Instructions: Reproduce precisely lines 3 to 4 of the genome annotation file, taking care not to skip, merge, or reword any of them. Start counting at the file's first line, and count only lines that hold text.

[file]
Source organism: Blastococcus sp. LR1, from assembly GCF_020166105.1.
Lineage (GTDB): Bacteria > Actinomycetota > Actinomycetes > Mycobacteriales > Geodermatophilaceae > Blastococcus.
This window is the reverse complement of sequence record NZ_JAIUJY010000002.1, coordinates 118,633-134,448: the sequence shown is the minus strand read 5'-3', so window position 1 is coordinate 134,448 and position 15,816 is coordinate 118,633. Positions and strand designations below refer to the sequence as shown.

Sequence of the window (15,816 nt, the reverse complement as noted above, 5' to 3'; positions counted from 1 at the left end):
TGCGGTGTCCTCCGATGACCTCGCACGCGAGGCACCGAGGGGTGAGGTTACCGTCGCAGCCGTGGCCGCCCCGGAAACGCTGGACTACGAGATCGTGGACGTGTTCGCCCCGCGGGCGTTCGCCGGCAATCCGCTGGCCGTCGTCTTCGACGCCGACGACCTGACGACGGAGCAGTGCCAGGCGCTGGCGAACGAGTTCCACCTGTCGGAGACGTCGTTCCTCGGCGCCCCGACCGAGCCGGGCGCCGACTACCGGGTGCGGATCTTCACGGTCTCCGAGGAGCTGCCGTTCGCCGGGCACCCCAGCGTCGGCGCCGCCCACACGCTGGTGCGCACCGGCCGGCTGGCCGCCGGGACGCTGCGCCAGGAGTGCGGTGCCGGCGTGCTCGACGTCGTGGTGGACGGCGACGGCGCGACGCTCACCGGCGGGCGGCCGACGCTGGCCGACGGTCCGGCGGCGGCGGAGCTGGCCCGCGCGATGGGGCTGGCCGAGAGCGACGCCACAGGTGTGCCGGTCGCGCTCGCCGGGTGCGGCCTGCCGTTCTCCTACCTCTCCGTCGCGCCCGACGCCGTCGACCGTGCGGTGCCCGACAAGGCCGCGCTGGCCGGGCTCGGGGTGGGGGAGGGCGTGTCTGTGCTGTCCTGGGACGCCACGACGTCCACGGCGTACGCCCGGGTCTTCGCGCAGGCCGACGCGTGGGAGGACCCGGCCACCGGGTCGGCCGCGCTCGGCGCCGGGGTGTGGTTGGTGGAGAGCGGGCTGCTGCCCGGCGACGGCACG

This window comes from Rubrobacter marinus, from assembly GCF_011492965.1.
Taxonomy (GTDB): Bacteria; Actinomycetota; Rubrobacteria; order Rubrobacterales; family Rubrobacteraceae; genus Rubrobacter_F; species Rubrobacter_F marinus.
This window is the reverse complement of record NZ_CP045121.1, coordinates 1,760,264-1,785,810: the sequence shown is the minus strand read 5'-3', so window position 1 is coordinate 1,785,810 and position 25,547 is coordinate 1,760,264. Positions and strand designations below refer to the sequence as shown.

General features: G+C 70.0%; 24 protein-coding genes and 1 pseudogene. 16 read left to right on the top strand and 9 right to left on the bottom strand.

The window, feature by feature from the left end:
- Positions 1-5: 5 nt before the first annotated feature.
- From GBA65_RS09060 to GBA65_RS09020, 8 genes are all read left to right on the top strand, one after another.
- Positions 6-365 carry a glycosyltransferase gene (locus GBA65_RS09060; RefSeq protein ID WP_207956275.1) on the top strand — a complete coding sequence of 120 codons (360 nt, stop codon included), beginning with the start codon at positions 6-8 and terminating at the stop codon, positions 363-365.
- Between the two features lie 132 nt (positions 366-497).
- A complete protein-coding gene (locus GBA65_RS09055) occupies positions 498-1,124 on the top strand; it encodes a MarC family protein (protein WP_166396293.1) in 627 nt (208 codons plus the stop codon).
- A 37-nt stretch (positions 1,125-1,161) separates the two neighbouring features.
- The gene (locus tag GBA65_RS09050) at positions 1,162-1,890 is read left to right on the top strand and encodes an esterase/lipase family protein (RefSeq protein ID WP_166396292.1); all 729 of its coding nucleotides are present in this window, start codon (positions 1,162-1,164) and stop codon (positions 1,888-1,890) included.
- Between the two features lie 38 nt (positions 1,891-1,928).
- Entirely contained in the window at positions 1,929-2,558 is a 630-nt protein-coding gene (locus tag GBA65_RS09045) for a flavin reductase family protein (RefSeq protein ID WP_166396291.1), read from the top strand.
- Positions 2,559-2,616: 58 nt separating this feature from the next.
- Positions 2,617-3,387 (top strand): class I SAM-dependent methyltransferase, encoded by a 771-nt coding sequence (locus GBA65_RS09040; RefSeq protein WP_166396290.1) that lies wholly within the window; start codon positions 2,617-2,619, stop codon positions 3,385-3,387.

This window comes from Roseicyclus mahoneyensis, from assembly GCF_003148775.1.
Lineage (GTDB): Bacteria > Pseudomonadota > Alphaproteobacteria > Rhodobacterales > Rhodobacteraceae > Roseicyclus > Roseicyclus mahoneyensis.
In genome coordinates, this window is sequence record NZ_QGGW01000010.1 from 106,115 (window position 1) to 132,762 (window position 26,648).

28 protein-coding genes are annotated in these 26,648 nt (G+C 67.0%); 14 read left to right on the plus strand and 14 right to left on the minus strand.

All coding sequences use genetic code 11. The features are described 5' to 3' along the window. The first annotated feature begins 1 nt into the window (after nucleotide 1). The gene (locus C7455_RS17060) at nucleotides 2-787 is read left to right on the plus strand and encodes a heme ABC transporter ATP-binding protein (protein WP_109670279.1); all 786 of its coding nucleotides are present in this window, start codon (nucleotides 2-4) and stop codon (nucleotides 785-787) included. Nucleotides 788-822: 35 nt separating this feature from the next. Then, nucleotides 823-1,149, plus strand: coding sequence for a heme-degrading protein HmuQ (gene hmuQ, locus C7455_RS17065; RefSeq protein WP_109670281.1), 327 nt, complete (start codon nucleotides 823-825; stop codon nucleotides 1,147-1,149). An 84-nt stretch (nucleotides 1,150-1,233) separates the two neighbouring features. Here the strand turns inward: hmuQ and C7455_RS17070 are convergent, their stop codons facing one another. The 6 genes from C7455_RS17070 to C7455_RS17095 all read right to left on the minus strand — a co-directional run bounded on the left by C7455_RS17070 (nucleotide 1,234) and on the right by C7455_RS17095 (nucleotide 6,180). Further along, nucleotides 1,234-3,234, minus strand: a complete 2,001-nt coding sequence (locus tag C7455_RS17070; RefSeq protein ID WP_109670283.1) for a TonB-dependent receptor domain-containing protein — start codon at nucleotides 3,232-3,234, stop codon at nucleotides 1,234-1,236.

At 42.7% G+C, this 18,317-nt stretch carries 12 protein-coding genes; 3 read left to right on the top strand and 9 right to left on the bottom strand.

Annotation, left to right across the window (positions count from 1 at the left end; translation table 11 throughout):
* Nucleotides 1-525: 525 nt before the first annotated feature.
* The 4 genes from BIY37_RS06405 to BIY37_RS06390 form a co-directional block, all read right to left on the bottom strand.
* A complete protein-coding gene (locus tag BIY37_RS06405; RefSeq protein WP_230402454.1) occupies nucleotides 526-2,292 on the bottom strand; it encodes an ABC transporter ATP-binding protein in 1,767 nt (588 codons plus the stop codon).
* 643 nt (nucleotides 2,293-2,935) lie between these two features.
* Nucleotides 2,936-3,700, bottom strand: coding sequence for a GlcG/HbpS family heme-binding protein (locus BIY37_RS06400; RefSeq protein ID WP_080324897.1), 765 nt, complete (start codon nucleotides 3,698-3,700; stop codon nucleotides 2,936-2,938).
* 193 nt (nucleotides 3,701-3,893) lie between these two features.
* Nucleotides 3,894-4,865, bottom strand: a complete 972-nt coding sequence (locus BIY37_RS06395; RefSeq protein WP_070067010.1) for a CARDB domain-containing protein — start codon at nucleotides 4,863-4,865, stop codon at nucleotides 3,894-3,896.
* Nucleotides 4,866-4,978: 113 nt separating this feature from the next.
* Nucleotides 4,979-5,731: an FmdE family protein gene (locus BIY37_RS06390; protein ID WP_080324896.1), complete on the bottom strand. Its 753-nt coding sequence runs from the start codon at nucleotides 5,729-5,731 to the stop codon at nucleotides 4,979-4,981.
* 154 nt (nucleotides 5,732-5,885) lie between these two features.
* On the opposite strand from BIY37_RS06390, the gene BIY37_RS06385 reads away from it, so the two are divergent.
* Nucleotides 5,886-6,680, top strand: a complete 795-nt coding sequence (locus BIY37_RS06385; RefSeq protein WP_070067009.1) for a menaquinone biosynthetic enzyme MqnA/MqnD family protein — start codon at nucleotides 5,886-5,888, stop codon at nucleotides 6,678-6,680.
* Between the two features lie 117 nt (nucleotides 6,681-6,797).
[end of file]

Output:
This window is the reverse complement of sequence record NZ_JAIUJY010000002.1, coordinates 118,633-134,448: the sequence shown is the minus strand read 5'-3', so window position 1 is coordinate 134,448 and position 15,816 is coordinate 118,633. Positions and strand designations below refer to the sequence as shown.

Sequence of the window (15,816 nt, the reverse complement as noted above, 5' to 3'; positions counted from 1 at the left end):